Among the top shelf brands offered by Buffalo Trace are Blanton’s, Van Winkle, and the banner brand Buffalo Trace. The Van Winkle brand offers bourbons aged for as long as 23 years, ranging in cost from $80 to over $200. They are high quality and offer the character that many discerning bourbon drinkers look for.
4 Angel’s Envy
Again, this is not a tiny company, but they are smaller than Buffalo Trace. The distillery came into being when master distiller Lincoln Henderson came out of retirement in 2006. Henderson had previously worked for the large distiller Brown-Forman, a company that owns Jack Daniels and Woodford Reserve. Disillusioned by bourbon offerings at the time, Henderson, who was described as a “renegade bourbon provocateur” launched the distillery.
3 Hangar 1
Opening a distillery can be expensive. To do it right can easily be a $1 million investment. One of the draw backs to producing bourbon and other types of whiskey is that those products have to be aged, many times for at least two years. The aging, often in oak barrels, is what gives the whiskey its caramel color and the vanilla-like hints in the flavor.
Buying a still, bottling equipment, and oak barrels is quite an investment. Waiting for a return on that investment is sometimes too much for a distiller who would have to wait at least two years before selling the first bottling. The way around that, for some, is to produce vodka. The clear, neutral liquor doesn’t require aging and can be transferred from still to bottle in less than a week.
2 Milk & Honey
All this craftiness is not just an American phenomenon. Milk & Honey Distillery, Israel’s first spirits producer, is also looking to cash in on the new wave small scale distilling with their own brand of whiskey. The company shrugged off the risk and the wait associated with producing whiskey and got the venture off the ground in 2012. The first bottlings are expected to hit shelves in 2017.
Why do it? Because liquor is big business. Companies like Suntory, Diageo, and Pernod Ricard— the three biggest distillers in the world — sport huge portfolios of international booze brands. The group of investors in Israel behind Milk & Honey decided that lovingly produced, distilled products could find a niche. Well aware of the emerging markets in countries like China and India, the group decided to take the plunge.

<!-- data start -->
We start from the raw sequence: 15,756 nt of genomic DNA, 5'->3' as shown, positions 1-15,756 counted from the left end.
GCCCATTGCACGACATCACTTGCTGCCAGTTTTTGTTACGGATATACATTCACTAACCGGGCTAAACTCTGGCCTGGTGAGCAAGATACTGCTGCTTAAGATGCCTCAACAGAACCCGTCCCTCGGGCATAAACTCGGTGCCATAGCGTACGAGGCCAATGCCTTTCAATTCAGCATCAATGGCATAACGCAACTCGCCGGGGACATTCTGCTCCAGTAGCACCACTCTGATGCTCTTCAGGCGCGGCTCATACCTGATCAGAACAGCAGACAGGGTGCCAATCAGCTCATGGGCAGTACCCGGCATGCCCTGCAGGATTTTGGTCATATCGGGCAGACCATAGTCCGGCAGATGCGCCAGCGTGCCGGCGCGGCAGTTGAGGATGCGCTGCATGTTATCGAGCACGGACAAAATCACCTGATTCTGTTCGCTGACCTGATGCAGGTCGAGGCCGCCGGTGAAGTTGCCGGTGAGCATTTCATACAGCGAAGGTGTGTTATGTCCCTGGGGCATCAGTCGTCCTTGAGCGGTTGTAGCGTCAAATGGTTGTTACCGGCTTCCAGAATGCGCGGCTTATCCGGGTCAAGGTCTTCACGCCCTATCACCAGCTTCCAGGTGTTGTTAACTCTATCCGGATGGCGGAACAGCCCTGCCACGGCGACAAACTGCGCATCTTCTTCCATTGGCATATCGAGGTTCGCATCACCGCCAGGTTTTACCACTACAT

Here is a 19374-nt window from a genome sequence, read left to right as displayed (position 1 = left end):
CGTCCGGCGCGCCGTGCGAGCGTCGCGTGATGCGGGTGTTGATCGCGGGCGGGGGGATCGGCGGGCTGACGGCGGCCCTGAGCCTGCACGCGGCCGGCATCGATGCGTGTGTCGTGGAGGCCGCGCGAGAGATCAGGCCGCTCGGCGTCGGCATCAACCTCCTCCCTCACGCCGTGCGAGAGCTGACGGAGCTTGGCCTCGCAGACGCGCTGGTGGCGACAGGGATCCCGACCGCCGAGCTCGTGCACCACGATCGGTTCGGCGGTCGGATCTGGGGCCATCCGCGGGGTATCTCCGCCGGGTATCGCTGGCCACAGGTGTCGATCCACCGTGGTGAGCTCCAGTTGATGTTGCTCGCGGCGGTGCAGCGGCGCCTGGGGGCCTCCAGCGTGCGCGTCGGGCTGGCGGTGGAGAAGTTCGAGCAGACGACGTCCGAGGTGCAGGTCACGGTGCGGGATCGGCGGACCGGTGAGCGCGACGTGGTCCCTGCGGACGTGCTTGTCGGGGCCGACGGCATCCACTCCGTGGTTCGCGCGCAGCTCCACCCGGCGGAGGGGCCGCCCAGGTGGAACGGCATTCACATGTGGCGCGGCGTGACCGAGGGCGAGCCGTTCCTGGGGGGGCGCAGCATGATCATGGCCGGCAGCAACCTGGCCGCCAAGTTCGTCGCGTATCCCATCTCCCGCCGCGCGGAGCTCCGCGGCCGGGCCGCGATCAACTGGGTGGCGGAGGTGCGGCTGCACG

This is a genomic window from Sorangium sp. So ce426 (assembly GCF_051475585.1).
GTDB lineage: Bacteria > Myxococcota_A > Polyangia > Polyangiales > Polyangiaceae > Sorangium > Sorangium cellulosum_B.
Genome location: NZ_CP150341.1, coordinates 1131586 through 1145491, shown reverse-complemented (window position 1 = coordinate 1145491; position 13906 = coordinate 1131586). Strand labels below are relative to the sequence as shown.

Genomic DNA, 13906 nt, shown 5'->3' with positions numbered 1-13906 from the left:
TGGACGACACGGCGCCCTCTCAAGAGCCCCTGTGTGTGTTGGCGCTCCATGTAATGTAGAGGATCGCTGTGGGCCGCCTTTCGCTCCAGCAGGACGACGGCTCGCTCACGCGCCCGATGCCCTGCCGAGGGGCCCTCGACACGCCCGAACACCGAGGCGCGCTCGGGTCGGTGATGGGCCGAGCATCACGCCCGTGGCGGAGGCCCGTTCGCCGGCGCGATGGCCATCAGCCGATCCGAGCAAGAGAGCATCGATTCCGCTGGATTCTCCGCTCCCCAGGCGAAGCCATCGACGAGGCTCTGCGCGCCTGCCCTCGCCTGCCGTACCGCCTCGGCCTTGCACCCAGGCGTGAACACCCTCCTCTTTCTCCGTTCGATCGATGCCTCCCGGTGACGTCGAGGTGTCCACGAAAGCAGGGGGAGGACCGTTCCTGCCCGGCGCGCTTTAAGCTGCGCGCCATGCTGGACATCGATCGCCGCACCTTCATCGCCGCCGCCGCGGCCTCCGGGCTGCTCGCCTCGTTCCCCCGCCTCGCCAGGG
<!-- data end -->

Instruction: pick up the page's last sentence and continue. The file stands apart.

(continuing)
“You have this wave of small distilleries, but you have this surge of demand from the far East and the Scots are running out of whiskey,” said Simon Fried, one of the investors involved.
1 Woody Creek
If the sheer size of Buffalo Trace or the fact that Hangar 1 is owned by a larger distiller fails to live up to the ideal of a truly small, craft-dedicated distillery then consider Woody Creek Distillers of Basalt, Colorado.
This distillery may just be the craftiest of the crafty. A true return-to-roots company Woody Creek produces a 100 percent potato vodka. What sets its apart is that the company oversees every aspect of the production process. That’s right - it even grows the potatoes.
One of the dirty little secrets of the industry is that many distillers start with neutral grain spirits, a mostly flavorless, mass-produced ethanol that is redistilled. It is blank canvas for distillers to add flavors in the distilling process and turn it in to something else, like whiskey or gin. That doesn’t happen at Woody Creek. The potato vodka is all potato, and the growth and harvesting of those potatoes is overseen by Pat Scanlan, the founder of Woody Creek.
The company is also due to release a reserve vodka, an apple brandy, and even a “Colorado Whiskey” in the coming months and years.
That’s about as down to earth as one can get. Woody Creek is definitely for the purist who wants to be sure that the liquor they are downing is produced with the utmost care. The other offerings mentioned, though, are also dedicated to quality and nuance. They have remained dedicated perhaps because they realize that it can also reap rewards.